England can be an achingly beautiful plot of land when it puts its mind to it. From the rolling South Downs fields smiling golden beneath an autumn’s setting sun right up to her dark, stark cliffs standing sentinel in the north, undaunted by the furious waves assaulting her feet, this little land packs a heady nature punch, vastly making up in variety for what it lacks in size. So heady that sometimes, when wandering about our great little outdoors, one might even begin to think old Wills was right: Nature built here a demi-paradise. Yet if only our towns had been designed with an eye so attuned to the sublime. For they, poor things, are too often far less pretty than the nature they supplanted – their centres the smoke-stained debris and monoliths of industrial practicality, interspersed with the products of an inexplicable post-war concrete fetish, their outskirts row upon row of identikit box-houses.
And yet placed within just such a town, as though to mock my brash generalisations, I last week discovered, of all unnatural things, a nature reserve. A small sodden bit of wetland, a clutch of ponds and trees, and an unkempt tangle of reeds, weeds and shrubs all squashed inside an enclosing cage of cloned housing. Alright – it doesn’t exactly have the breath-stealing awe-factor of the Amazon jungle or Yellowstone Park, but it is nonetheless a protected site, an honest to goodness nature reserve that on the face of it has as little business forcing itself into an overlooked crevice of an English housing estate as an igloo has popping up in the desert.
Indeed, arguably the only thing more remarkable than that a nature reserve should have tucked itself inside a town was the fact that the town was my town – and I had not previously explored it. The reserve is but a mere two minutes’ walk around the corner from the house my family have lived in for the past dozen years; and yet I can hand on my heart say I have no conscious memory of ever walking through it.
Until last week. When I obeyed not so much the call of the wild as the nag of domesticity, and joined a committed band of conservation volunteers to try and give the place a proper clean up. The recent storm had left it in a right old state of fallen branches and muddy walkways, and so as we dozen or so eco-recruits assembled on a commanding knoll we were given instructions to collect litter, tidy away storm debris and clear new paths.
My first duty of the day was in helping to lay woodchips over the squelching quagmire that was the existing path. Raking woodchips is a task I think I did perfectly satisfactorily, and what is more, I could see a purpose to it: the lives of passers-by were made marginally easier, safer, and at the very least cleaner by my efforts. Yet while the nature of my first task allowed me to feel the unashamed smugness of an underwhelming superhero – fighting for my community against hazardous filth wherever I found it – my next task turned me into a villain, for it seemed to me a bizarre betrayal of nature.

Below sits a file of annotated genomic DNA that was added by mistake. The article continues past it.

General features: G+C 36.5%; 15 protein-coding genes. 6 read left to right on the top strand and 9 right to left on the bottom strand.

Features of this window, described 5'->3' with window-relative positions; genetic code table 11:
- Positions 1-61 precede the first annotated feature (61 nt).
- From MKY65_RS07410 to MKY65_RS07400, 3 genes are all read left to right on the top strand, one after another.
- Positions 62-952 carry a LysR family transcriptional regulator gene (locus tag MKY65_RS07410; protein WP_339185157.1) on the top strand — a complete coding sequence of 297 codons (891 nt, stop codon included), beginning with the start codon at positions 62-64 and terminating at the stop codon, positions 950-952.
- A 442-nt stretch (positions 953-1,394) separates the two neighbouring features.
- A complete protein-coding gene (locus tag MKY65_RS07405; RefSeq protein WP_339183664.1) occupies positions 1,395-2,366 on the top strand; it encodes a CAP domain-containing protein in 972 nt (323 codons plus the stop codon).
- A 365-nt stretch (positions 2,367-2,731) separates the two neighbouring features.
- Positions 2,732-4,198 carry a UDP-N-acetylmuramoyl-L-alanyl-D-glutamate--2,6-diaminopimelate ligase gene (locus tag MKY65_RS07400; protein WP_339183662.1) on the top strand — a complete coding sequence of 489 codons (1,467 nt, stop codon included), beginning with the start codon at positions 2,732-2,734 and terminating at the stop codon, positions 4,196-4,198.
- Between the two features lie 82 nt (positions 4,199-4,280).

I was asked to help cut out a new path, a back-up in case the existing path flooded. The obstructions to be cut away were mostly fallen trees and dead wood, but I had a gnawing suspicion – perhaps more accurately described as an ignorant fear – that some of the branches I had to remove were still clinging to life; at least the nettles I had to cut away most certainly were, judging by the stings I received for my troubles. As a complete newcomer to conservation volunteering, and with absolutely no claim to any knowledge of horticulture or forestry, I’m hardly in a position to judge whether it is right to cut away life to make life more convenient for man. And given that man has been imposing his order on the natural world at least since the dawn of agriculture, my reservations are a little late in the day – not to say a touch ironic, as this wee pocket of nature in which I worked has only been allowed to survive at man’s grace for the service of man.
Or at least, that is why I assumed it was allowed to survive – for not having spied a tiger or a panda or any other endangered beasty in the undergrowth, and lacking the expertise to pick out precious plants, I was left pondering much of the morning why this particular plot should be protected. Eventually, my impertinent curiosity got the better of me:
“Why,” I asked the gang leader, “is this a nature reserve? Are there any rare animals or birds here?”
“No,” was replied quickly, and then, slowly, as if letting me in on a delicious secret: “but they did find a fungi.”
“A fungi? Really?”
“Oh yes! A rare fungi!”
“Not rare nationally, of course. Just rare to South Oxfordshire.”
So there you have it. This unassuming soggy patch of vegetation is home to a rare fungi that you’d be hard pressed to find anywhere else in the surrounding 600 km² or so; and so no more need South Oxfordshire’s adventurers cross county lines, for this tamest, softest, urbanist of all England’s districts has a wild side afterall.
Long may the conservationists keep up their selfless work, and preserve this fungus sanctuary for future generations of South Oxfordshirans! I only hope that in helping them out for a day, I didn’t inadvertently clear away a branch that was that rare specie’s last local refuge. For I would hate to be responsible for sending someone to Berkshire in search of a fungi.